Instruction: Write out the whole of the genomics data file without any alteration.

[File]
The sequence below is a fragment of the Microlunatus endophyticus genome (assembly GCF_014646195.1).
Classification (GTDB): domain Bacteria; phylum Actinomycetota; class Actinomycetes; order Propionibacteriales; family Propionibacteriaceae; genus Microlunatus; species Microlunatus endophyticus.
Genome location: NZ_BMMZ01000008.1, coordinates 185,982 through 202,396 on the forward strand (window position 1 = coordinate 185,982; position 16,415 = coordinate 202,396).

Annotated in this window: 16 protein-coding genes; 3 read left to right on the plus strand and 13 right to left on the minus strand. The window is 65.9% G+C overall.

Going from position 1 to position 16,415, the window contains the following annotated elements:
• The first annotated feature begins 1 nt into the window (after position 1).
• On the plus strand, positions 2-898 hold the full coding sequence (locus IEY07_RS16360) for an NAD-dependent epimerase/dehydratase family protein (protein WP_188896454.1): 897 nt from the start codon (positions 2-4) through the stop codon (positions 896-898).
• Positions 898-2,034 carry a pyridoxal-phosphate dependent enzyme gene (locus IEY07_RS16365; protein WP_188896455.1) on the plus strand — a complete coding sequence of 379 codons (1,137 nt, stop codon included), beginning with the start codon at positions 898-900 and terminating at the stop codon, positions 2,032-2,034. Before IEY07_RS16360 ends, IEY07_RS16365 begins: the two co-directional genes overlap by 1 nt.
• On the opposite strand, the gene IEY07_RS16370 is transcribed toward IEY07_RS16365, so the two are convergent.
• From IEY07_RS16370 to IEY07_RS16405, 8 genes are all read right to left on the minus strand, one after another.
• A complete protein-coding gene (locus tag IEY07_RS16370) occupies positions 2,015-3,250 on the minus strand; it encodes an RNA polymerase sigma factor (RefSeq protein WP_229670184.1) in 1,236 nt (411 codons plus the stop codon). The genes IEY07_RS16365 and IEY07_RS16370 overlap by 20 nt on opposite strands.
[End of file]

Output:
The sequence below is a fragment of the Microlunatus endophyticus genome (assembly GCF_014646195.1).
Classification (GTDB): domain Bacteria; phylum Actinomycetota; class Actinomycetes; order Propionibacteriales; family Propionibacteriaceae; genus Microlunatus; species Microlunatus endophyticus.
Genome location: NZ_BMMZ01000008.1, coordinates 185,982 through 202,396 on the forward strand (window position 1 = coordinate 185,982; position 16,415 = coordinate 202,396).

Annotated in this window: 16 protein-coding genes; 3 read left to right on the plus strand and 13 right to left on the minus strand. The window is 65.9% G+C overall.

Going from position 1 to position 16,415, the window contains the following annotated elements:
• The first annotated feature begins 1 nt into the window (after position 1).
• On the plus strand, positions 2-898 hold the full coding sequence (locus IEY07_RS16360) for an NAD-dependent epimerase/dehydratase family protein (protein WP_188896454.1): 897 nt from the start codon (positions 2-4) through the stop codon (positions 896-898).
• Positions 898-2,034 carry a pyridoxal-phosphate dependent enzyme gene (locus IEY07_RS16365; protein WP_188896455.1) on the plus strand — a complete coding sequence of 379 codons (1,137 nt, stop codon included), beginning with the start codon at positions 898-900 and terminating at the stop codon, positions 2,032-2,034. Before IEY07_RS16360 ends, IEY07_RS16365 begins: the two co-directional genes overlap by 1 nt.
• On the opposite strand, the gene IEY07_RS16370 is transcribed toward IEY07_RS16365, so the two are convergent.
• From IEY07_RS16370 to IEY07_RS16405, 8 genes are all read right to left on the minus strand, one after another.
• A complete protein-coding gene (locus tag IEY07_RS16370) occupies positions 2,015-3,250 on the minus strand; it encodes an RNA polymerase sigma factor (RefSeq protein WP_229670184.1) in 1,236 nt (411 codons plus the stop codon). The genes IEY07_RS16365 and IEY07_RS16370 overlap by 20 nt on opposite strands.